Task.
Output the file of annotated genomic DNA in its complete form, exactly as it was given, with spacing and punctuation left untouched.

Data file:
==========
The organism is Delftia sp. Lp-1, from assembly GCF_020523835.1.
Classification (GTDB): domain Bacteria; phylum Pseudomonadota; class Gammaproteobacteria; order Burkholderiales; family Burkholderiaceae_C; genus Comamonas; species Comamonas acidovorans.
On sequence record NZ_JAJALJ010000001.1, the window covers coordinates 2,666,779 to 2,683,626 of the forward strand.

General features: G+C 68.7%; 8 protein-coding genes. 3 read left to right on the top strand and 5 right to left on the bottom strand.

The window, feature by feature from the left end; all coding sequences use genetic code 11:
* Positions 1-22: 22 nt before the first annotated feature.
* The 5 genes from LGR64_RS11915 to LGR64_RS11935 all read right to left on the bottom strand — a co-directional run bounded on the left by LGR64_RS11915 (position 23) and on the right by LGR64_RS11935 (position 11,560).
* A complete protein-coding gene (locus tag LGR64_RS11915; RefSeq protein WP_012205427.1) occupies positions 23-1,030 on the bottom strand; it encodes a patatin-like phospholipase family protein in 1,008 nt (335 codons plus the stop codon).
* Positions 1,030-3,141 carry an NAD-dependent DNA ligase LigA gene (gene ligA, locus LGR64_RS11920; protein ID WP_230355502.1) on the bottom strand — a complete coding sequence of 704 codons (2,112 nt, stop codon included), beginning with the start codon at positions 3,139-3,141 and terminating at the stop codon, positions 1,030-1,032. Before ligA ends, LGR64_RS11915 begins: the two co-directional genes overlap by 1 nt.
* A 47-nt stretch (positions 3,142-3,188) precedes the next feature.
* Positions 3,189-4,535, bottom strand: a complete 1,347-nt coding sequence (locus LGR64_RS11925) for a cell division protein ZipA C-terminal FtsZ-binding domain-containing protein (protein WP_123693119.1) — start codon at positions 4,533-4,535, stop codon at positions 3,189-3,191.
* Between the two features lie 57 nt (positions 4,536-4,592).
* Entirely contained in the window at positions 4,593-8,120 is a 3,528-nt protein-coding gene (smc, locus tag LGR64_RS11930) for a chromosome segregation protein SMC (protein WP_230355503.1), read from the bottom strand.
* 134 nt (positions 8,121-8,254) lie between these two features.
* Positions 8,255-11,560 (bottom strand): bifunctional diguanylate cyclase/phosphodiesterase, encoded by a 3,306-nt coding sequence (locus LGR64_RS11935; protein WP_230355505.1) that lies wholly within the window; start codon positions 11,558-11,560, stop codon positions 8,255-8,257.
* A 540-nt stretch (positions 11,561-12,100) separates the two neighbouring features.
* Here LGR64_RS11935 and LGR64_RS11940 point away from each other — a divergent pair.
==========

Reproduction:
The organism is Delftia sp. Lp-1, from assembly GCF_020523835.1.
Classification (GTDB): domain Bacteria; phylum Pseudomonadota; class Gammaproteobacteria; order Burkholderiales; family Burkholderiaceae_C; genus Comamonas; species Comamonas acidovorans.
On sequence record NZ_JAJALJ010000001.1, the window covers coordinates 2,666,779 to 2,683,626 of the forward strand.

General features: G+C 68.7%; 8 protein-coding genes. 3 read left to right on the top strand and 5 right to left on the bottom strand.

The window, feature by feature from the left end; all coding sequences use genetic code 11:
* Positions 1-22: 22 nt before the first annotated feature.
* The 5 genes from LGR64_RS11915 to LGR64_RS11935 all read right to left on the bottom strand — a co-directional run bounded on the left by LGR64_RS11915 (position 23) and on the right by LGR64_RS11935 (position 11,560).
* A complete protein-coding gene (locus tag LGR64_RS11915; RefSeq protein WP_012205427.1) occupies positions 23-1,030 on the bottom strand; it encodes a patatin-like phospholipase family protein in 1,008 nt (335 codons plus the stop codon).
* Positions 1,030-3,141 carry an NAD-dependent DNA ligase LigA gene (gene ligA, locus LGR64_RS11920; protein ID WP_230355502.1) on the bottom strand — a complete coding sequence of 704 codons (2,112 nt, stop codon included), beginning with the start codon at positions 3,139-3,141 and terminating at the stop codon, positions 1,030-1,032. Before ligA ends, LGR64_RS11915 begins: the two co-directional genes overlap by 1 nt.
* A 47-nt stretch (positions 3,142-3,188) precedes the next feature.
* Positions 3,189-4,535, bottom strand: a complete 1,347-nt coding sequence (locus LGR64_RS11925) for a cell division protein ZipA C-terminal FtsZ-binding domain-containing protein (protein WP_123693119.1) — start codon at positions 4,533-4,535, stop codon at positions 3,189-3,191.
* Between the two features lie 57 nt (positions 4,536-4,592).
* Entirely contained in the window at positions 4,593-8,120 is a 3,528-nt protein-coding gene (smc, locus tag LGR64_RS11930) for a chromosome segregation protein SMC (protein WP_230355503.1), read from the bottom strand.
* 134 nt (positions 8,121-8,254) lie between these two features.
* Positions 8,255-11,560 (bottom strand): bifunctional diguanylate cyclase/phosphodiesterase, encoded by a 3,306-nt coding sequence (locus LGR64_RS11935; protein WP_230355505.1) that lies wholly within the window; start codon positions 11,558-11,560, stop codon positions 8,255-8,257.
* A 540-nt stretch (positions 11,561-12,100) separates the two neighbouring features.
* Here LGR64_RS11935 and LGR64_RS11940 point away from each other — a divergent pair.